My daughter, in college, liked The Host and would highly recommend it. I've asked her, when she has time (she's taking summer classes) to write up her more positive review. Look for that soon. Additionally, we're going to start the Twilight books and maybe continue dual reviews.

Quotes:
"The Healer's name was Fords Deep Waters.
Because he was a soul, by nature he was all things good: compassionate, patient, honest, virtuous, and full of love. Anxiety was an unusual emotion for Fords Deep Waters." opening

" 'This soul was especially picked for the assignment,' Darren said soothingly. 'She is exceptional among our kind - braver than most. Her lives speak for themselves. I think she would volunteer, if it were possible to ask her.' " pg. 4

"The soul shone in the brilliant lights of the operating room, brighter than the reflective silver instrument in his hand. Like a living ribbon, she twisted and rippled, stretching, happy to be free of the cryotank. Her thin, feathery attachments, nearly a thousand of them, billowed softly like pale silver hair. Though they were all lovely, this one seemed particularly graceful to Fords Deep Waters." pg. 6

" I knew it would begin with the end, and the end would look like death to these eyes. I had been warned.
Not these eyes. My eyes. Mine. This was me now. The language I found myself using was odd, but it made sense. Choppy, boxy, blind, and linear. Impossibly crippled in comparison to many I'd used, yet still it managed to find fluidity and expression. Sometimes beauty. My language now. My native tongue.
With the truest instinct of my kind, I'd bound myself securely into the body's center of thought, twined myself inescapably into its every breath and reflex until it was no longer a separate entity. It was me.
Not the body, my body. " pg. 9

"But there were whispers of this: of human hosts so strong that the souls were forced to abandon them. Hosts whose minds could not be completely suppressed. Souls who took on the personality of the body, rather than the other way around. Stories. Wild rumors. Madness.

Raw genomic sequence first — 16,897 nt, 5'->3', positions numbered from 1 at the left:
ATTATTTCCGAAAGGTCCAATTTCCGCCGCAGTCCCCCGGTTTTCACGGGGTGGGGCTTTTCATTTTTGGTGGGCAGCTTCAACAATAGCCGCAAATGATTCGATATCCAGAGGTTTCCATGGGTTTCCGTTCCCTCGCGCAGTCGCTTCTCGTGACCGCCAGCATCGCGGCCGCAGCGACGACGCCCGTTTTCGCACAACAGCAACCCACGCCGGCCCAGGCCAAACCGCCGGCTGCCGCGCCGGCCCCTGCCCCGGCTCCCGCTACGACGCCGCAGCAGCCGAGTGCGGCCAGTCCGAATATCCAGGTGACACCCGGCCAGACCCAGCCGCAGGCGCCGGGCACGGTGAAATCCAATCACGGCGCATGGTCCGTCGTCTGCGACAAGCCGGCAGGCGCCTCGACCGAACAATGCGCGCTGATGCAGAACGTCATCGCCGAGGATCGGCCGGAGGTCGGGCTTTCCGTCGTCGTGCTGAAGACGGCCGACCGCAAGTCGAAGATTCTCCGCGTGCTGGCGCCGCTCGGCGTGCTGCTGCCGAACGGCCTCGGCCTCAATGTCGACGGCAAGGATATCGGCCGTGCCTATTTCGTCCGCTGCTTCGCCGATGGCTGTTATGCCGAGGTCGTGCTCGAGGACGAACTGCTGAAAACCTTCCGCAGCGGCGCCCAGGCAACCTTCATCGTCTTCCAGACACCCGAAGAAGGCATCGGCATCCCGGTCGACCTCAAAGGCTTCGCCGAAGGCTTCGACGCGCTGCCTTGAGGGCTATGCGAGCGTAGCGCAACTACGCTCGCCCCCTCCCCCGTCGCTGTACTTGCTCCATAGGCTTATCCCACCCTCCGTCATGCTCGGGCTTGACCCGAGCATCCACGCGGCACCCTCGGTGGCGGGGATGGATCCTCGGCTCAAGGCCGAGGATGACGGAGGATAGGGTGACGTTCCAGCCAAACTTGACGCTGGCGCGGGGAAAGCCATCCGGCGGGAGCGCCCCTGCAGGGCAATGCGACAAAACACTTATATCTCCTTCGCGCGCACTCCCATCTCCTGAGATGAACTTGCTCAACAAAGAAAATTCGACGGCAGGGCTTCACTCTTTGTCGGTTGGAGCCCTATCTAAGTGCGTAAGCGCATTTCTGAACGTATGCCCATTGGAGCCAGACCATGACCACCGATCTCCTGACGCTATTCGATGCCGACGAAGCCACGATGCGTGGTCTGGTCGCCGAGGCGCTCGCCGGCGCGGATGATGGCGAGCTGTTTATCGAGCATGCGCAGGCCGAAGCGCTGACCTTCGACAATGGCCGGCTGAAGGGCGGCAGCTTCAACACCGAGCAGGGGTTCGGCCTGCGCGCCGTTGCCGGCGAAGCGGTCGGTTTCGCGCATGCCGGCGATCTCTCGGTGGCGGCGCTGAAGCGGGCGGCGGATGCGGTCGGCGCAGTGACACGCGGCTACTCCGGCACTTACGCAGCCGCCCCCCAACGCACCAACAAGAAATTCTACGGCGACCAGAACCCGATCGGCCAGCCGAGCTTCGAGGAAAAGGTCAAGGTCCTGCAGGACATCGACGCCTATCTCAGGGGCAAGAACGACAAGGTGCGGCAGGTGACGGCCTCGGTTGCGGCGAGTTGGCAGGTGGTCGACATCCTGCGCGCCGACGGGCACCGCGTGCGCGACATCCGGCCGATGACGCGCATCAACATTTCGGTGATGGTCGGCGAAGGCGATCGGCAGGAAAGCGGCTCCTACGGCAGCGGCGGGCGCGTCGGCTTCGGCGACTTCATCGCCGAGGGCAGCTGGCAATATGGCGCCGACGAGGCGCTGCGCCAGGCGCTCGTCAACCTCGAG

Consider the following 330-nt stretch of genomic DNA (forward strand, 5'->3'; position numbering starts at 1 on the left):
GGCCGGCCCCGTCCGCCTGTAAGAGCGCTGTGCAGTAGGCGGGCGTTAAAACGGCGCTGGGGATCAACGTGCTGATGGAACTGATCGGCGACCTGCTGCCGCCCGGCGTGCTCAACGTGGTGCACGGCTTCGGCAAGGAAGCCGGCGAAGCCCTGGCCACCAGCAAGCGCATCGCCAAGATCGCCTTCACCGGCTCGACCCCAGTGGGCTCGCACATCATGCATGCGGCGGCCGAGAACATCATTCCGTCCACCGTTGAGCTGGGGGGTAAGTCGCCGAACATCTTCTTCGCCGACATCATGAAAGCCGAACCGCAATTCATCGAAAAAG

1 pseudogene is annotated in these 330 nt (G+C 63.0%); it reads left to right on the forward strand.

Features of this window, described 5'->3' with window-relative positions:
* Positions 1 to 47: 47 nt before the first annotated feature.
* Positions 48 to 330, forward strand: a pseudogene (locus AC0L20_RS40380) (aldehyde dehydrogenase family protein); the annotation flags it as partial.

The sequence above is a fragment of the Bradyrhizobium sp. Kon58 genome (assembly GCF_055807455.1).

But that seemed almost to be the Healer's accusation....
I dismissed the thought. The more likely meaning of his censure was the distaste most of us felt for the Seeker's Calling. Who would choose a life of conflict and pursuit? Who would be attracted to the chore of tracking down unwilling hosts and capturing them?" pg. 19

"I know what they will realize when they return, the monsters who look like a nice couple in their early fifties. They will know exactly what I am, and the search will begin at once. pg. 32

"It would be nice to be alone again. To have my mind to myself. This world was very pleasant in so many novel ways, and it would be wonderful to be able to appreciate it without the distractions of an angry, displaced nonentity who should have better sense than to linger unwanted this way." pg. 48

2 comments:

Diane said...

I tried this one but could not get into it, yet others have seemed to love it!

Lori L said...

I gave it a try because so many people loved it so much. It's off with my daughter now. Whenever she reads it I'll update the review with what she thought.